The ability of IFN-γ to up-regulate antimicrobial peptide gene expression, cathelicidin and DEFB4, was completely blocked by addition of IFN-β and IL-10 (Fig. 4C) and was reversed by the addition of anti–IL-10 (Fig. 4C). Thus, IFN-β was shown to inhibit the expression of key genes involved in antimicrobial activity in human monocytes and macrophages. The effect of type I and II IFNs on the viability of intracellular M. leprae was subsequently investigated in vitro by using an infection model. Because M. leprae cannot be grown in vitro, we measured viability based on the ratio of M. leprae 16S rRNA to the M. leprae repetitive element DNA (15, 21). IFN-γ induced an antimicrobial activity against M. leprae in monocytes by ~35%, which was blocked ~70% by pharmacologic inhibition of the VDR (Fig. 4D) and completely abrogated by the addition of either IFN-β or IL-10 (Fig. 4F and fig. S21). The ability of IFN-β to inhibit the IFN-γ–induced antimicrobial response against M. leprae was almost completely reversed by the addition of anti–IL-10. These studies indicate that the type I IFN program prominently expressed in L-lep lesions inhibits the IFN-γ–induced antimicrobial response against M. leprae, primarily through the intermediation of IL-10 (fig. S22). Additionally, type I IFNs block the ability of inflammasome activators (22) or M. tuberculosis infection (23, 24) to trigger production of IL-1, a cytokine also required for induction the vitamin D antimicrobial pathway (16). The inverse correlation between the expression of IFN-β versus IFN-γ, as well as their downstream target genes, suggests that the relative expression of IFNs at the site of infection is a key determinant of the outcome of the host response in leprosy. In studying a chronic human disease, it is difficult to separate initial cause from effect, but the data indicate that the IFN-β in the fully developed disease is suppressing the development of a protective response. We also note that the relevance of the vitamin D pathway for host defense in leprosy is reflected in the genetic association of VDR single-nucleotide polymorphisms in L-lep patients (25) and the reported successful use of vitamin D as a therapeutic adjuvant in the treatment of leprosy (26).

We believe that these findings in the spectrum of leprosy may provide useful insights into mechanisms of resistance and pathogenesis in the related mycobacterial disease, human tuberculosis. Analogous to leprosy, in tuberculosis, IFN-γ is critical for control of the infection. However, in some individuals, the infection with M. tuberculosis progresses to pulmonary and disseminated disease, analogous to the progressive form of leprosy. The most striking characteristic of the blood-based profiling “signature” for active tuberculosis was the increase in a set of genes regulated by IFN-β (3, 12), with an overlap in IFN-β– and IL-10–induced genes similar to progressive leprosy. The presence of the IL-10 signature profile in blood of tuberculosis patients and the finding of IL-10 mRNA and protein at the site of disease (27) suggest that there is likely to be a causal association between the IFN-β and IL-10 profiles in active mycobacterial diseases and tissue damage. This raises the possibility that, in individuals who are able to maintain their M. tuberculosis in a latent or persistent state, a decrease in the type II IFN response or an increase in the type I response, perhaps induced by intercurrent viral infection, could shift the balance from latent to active disease.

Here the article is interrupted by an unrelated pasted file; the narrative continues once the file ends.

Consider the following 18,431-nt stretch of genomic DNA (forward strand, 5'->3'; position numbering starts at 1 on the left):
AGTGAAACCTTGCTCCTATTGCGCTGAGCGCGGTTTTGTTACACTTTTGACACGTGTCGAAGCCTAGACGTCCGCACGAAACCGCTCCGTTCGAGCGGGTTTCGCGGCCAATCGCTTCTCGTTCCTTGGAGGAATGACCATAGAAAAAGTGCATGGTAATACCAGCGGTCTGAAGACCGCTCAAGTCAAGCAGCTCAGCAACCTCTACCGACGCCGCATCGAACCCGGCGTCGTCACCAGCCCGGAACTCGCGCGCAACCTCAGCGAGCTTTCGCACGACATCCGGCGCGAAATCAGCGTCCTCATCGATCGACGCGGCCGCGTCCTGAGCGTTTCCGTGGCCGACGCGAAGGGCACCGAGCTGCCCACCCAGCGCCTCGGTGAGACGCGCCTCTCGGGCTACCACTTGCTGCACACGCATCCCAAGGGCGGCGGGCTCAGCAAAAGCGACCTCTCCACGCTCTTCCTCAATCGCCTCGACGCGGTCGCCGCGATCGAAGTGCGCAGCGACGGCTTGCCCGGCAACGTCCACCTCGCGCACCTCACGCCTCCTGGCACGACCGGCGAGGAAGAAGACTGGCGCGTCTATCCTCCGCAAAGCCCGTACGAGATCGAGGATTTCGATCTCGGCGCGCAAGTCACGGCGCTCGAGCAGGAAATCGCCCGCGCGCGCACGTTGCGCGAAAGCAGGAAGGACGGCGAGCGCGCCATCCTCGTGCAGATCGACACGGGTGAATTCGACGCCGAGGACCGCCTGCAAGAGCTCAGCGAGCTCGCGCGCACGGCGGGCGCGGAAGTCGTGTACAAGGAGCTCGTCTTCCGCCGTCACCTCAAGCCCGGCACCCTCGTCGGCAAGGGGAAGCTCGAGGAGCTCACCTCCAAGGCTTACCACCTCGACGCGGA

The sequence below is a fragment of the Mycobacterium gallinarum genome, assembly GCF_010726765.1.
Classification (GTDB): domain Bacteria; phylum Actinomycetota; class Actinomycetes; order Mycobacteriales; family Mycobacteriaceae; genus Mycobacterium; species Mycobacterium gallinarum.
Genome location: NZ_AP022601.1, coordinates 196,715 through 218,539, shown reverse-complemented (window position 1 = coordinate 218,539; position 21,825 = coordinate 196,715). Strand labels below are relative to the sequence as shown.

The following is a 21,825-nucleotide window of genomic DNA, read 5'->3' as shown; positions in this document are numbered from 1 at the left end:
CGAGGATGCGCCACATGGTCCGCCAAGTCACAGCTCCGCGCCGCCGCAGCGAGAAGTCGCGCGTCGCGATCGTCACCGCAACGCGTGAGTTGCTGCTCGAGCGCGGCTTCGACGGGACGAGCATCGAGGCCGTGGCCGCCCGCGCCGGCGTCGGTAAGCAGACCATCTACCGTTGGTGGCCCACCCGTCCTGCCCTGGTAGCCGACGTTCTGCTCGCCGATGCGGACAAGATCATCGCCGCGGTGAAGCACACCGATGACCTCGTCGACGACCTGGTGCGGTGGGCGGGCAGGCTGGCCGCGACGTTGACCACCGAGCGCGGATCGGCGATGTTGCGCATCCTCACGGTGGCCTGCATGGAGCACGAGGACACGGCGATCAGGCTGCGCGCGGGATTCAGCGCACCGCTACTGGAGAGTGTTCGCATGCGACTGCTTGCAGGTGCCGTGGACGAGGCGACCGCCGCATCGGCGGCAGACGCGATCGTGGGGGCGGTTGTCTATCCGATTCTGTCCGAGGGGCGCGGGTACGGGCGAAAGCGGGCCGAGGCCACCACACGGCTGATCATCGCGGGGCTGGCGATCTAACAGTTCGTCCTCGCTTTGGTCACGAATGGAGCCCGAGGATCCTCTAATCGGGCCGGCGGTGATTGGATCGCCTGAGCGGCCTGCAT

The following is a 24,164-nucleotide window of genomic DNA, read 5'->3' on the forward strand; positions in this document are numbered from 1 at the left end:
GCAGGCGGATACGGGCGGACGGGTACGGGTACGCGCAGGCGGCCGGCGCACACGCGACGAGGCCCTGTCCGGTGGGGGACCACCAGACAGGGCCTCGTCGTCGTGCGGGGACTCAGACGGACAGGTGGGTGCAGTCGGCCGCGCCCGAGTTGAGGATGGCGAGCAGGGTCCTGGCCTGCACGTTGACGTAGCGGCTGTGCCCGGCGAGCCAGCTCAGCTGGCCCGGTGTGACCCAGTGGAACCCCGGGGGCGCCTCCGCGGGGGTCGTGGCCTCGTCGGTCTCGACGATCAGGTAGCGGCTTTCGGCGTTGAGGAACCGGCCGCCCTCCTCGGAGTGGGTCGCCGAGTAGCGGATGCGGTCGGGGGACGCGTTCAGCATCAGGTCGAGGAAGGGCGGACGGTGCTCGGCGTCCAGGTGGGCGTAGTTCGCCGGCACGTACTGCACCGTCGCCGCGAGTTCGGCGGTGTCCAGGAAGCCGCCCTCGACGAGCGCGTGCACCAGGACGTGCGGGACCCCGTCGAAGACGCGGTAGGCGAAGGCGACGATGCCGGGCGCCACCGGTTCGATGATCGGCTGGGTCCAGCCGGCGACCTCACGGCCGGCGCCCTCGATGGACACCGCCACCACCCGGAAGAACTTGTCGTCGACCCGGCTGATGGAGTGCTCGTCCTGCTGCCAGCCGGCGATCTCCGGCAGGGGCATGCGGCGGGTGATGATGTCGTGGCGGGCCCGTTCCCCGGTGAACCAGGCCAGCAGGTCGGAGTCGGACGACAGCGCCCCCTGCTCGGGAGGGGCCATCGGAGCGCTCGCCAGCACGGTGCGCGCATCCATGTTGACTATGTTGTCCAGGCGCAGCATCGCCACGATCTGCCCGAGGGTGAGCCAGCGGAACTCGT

We suggest that tuberculosis, like leprosy, comprises a spectrum of protective and pathogenic responses (28). From an evolutionary standpoint, if the immune response were fully effective in killing the pathogen, neither historically ancient disease would exist. When innate and acquired responses are compromised, as in HIV, tuberculosis, often seen as a chronic infectious disease, is transformed into a rapidly fatal disease, as in the case of extensively drug resistant (XDR) tuberculosis (29). Because M. tuberculosis exists essentially only in human species, it is likely to have evolved to persist in the human population, with a sufficient number of individuals developing pathology to assure transmission by aerosol and survival of the pathogen, the remainder containing the pathogen by protective host immune responses. Therapeutic interventions to block IFN-β–induced pathologic responses as well as enhance in IFN-γ responses may be an effective strategy to alter the balance to favor protection in mycobacterial and other infections.

Supplementary Materials

www.sciencemag.org/cgi/content/full/science.1233665/DC1

Materials and Methods

Figs. S1 to S22

References (3038)

References and Notes

  1. Acknowledgments: We thank P. Liu for advice with the M. leprae viability assays and helpful discussion; M. So for help in the bioinformatic analysis; K. Zavala for help with the high-performance liquid chromatography (HPLC) assays; A. Legaspi and A. DeLeon for help with the immunohistochemistry; M. Schibler and the University of California–Los Angeles, California NanoSystems Institute, Advanced Light Microscopy Core Facility for assistance with the confocal studies; D. Elashoff for help with the statistical analysis; and A. Steinmeyer, E. May, and U. Zügel from Bayer Pharma AG for the VDR antagonist ZK 159 222 (VAZ). The live M. leprae was provided by the U.S. National Hansen’s Disease Programs through the generous support of the American Leprosy Missions and Society of St. Lazarus of Jerusalem. The data presented in this manuscript are tabulated in the main paper and supplementary materials. Gene expression files containing array data are available under the accession nos. GSE17763 and GSE43700 in the Gene Expression Omnibus (GEO) database. This work was supported in parts by NIH grants (P50 AR063020; R01s AI022553, AR040312, and AI047868; and Clinical and Translational Science Award grant UL1TR000124).